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Technology

The tech version of the financial crash

The tech version of the financial crash

After the financial crash, the investment banking industry received new regulation, although you’d be forgiven for thinking it hadn’t. Tech has got by with very limited regulation until now, if any.

And in Franklin Foer’s new book “World Without Mind: The Existential Threat of Big Tech” he posits the idea that tech might be in for a similar event.

What shape does Foer think this might take? “[T]he Big One, the inevitable mega-hack that will rumble society to its core[,] … might be an exposed cache of intimate information that disrupts marital relations en masse … It might disrupt our financial system, so that fortunes disappear in an unrecoverable flash. Or it might trigger an actual explosion of infrastructure that kills.”

When Elon Musk did his “existential threat” bit he said “Normally the way regulations are set up is when a bunch of bad things happen, there’s a public outcry, and after many years a regulatory agency is set up to regulate that industry.”

The logic is similar when it comes to tech, Foer says, “When the Big One arrives, the tech companies will be vulnerable to the regulation that they have skillfully avoided… Just as the financial crisis triggered the creation of Elizabeth Warren’s Consumer Financial Protection Bureau — the rare launch of a new agency — the Big One has the potential for creating a sizable regulatory infrastructure.”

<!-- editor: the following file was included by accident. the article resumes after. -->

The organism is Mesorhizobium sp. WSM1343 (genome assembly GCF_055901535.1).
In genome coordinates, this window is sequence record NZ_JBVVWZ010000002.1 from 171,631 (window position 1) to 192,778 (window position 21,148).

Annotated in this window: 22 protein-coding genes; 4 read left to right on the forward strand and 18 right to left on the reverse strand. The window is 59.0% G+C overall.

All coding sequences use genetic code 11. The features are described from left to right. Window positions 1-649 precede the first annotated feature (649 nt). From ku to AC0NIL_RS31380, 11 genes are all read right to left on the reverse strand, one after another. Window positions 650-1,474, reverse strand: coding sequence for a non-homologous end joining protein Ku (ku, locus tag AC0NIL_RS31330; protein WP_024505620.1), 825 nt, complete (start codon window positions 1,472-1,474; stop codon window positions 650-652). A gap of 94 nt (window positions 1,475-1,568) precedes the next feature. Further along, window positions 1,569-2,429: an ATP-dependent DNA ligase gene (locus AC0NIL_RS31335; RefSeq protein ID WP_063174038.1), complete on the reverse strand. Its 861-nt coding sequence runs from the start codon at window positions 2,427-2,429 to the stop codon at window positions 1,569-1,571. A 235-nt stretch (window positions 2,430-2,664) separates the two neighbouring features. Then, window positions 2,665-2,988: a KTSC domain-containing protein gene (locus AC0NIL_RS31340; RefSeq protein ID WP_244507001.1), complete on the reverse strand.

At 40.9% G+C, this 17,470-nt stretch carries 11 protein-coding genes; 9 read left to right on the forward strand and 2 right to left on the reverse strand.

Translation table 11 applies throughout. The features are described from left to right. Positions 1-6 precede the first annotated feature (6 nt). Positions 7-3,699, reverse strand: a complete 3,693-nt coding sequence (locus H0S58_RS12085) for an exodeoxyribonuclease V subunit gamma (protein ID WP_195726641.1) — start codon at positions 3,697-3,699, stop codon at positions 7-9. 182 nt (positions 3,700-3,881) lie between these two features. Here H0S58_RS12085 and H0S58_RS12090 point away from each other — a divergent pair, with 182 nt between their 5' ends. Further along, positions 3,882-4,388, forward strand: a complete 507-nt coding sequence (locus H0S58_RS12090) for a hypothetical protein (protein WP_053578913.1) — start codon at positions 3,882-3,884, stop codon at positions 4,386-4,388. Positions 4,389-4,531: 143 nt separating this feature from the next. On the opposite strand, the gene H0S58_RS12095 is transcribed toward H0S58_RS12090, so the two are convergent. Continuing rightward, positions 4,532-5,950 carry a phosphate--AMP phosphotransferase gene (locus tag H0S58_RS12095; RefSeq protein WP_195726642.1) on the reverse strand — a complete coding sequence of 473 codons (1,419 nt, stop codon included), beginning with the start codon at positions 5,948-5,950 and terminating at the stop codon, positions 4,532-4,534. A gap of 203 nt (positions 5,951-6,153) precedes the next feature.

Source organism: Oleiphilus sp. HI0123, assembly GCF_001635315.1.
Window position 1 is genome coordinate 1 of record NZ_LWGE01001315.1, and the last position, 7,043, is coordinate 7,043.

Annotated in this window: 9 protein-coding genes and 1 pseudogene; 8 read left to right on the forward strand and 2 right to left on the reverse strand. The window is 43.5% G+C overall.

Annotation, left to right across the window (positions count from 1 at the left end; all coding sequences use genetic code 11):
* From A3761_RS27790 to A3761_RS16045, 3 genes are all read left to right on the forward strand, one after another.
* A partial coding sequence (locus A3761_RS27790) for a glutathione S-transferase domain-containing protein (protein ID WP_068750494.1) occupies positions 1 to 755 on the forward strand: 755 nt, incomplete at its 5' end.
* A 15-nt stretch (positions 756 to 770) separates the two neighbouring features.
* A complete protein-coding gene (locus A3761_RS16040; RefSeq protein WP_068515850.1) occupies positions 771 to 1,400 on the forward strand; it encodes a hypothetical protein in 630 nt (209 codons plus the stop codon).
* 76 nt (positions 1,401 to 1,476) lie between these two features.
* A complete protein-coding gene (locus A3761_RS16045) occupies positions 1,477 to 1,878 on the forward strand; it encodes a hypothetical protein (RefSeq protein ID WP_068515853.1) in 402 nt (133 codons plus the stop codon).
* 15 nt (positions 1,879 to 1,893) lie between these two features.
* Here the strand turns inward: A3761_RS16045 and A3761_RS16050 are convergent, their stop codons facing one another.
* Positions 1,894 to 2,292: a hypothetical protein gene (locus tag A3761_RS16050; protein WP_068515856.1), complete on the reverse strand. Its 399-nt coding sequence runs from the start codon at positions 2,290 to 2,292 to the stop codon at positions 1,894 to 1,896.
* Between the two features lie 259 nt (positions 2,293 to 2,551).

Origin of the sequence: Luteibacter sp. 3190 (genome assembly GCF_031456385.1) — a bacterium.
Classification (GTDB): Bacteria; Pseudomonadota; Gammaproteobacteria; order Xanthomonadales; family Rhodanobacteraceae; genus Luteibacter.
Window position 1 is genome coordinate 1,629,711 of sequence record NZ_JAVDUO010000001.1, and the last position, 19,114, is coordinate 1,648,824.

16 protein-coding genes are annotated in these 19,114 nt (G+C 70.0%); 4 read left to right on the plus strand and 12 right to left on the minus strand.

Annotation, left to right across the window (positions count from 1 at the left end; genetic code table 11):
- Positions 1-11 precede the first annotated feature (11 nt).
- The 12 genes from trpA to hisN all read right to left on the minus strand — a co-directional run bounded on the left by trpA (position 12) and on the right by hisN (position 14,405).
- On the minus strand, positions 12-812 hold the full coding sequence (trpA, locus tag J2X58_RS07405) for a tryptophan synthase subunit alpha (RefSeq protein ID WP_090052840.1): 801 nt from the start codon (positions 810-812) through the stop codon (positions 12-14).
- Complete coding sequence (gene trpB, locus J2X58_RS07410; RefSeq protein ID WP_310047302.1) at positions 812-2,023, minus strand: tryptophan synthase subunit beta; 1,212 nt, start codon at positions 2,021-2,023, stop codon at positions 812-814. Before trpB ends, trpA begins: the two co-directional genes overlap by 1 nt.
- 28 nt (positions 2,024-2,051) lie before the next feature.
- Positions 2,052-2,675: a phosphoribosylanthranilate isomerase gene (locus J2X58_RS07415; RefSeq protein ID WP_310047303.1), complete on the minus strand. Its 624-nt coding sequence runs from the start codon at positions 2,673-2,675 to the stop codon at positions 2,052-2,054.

So how might this go? What might or might not happen when it comes to a big tech event which sees the end of Silicon Valley’s ability to operate freely?

Well, the first option, a big data hack, seems unlikely. Just after he published his book, we have the Equifax hack which is newsworthy, but no one seems to be saying it’s a systemic problem with big-tech. We’ve also had the Ashley Madison hack which disrupted marital relations en masse and, again, the aftershock was not such that people were jumping up and down calling for ubiquitous tech regulation. We’ve even had the Wikileaks and Edward Snowden debacles, so once tech problems go as far as threatening national security we still didn’t blame tech.

What about disrupting our financial system? For that, I think, people would blame the bankers. And exploding infrastructure is, well, to be honest it’s the kind of thing someone who isn’t that familiar with tech and is only vaguely familiar with science fiction might say. It’s not that it couldn’t happen but there are just more effective ways to blow stuff up. How are you going to get an explosion big enough to enforce regulation on an entire industry out of a bunch of servers?

The tech industry is different in crucial ways to the banking crash, a hack might cause a collapse, but I think we need to consider the key difference. That is, we all use tech, it’s part of our everyday lives because we want it to be. Investment banking is something we don’t understand – we know society doesn’t need it, and it’s, alright, connected to our personal banks, but we really only use them out of necessity. No one has ever liked banks. People to like tech.

So tech is starting from a point of infinitely more political capital than banks, which means the impending disaster needs to be much, much bigger in order to bring public outrage to bear on it. But there are a number of traits of the financial crash which will also need to be true of any tech crash in order for it result in regulatory bodies.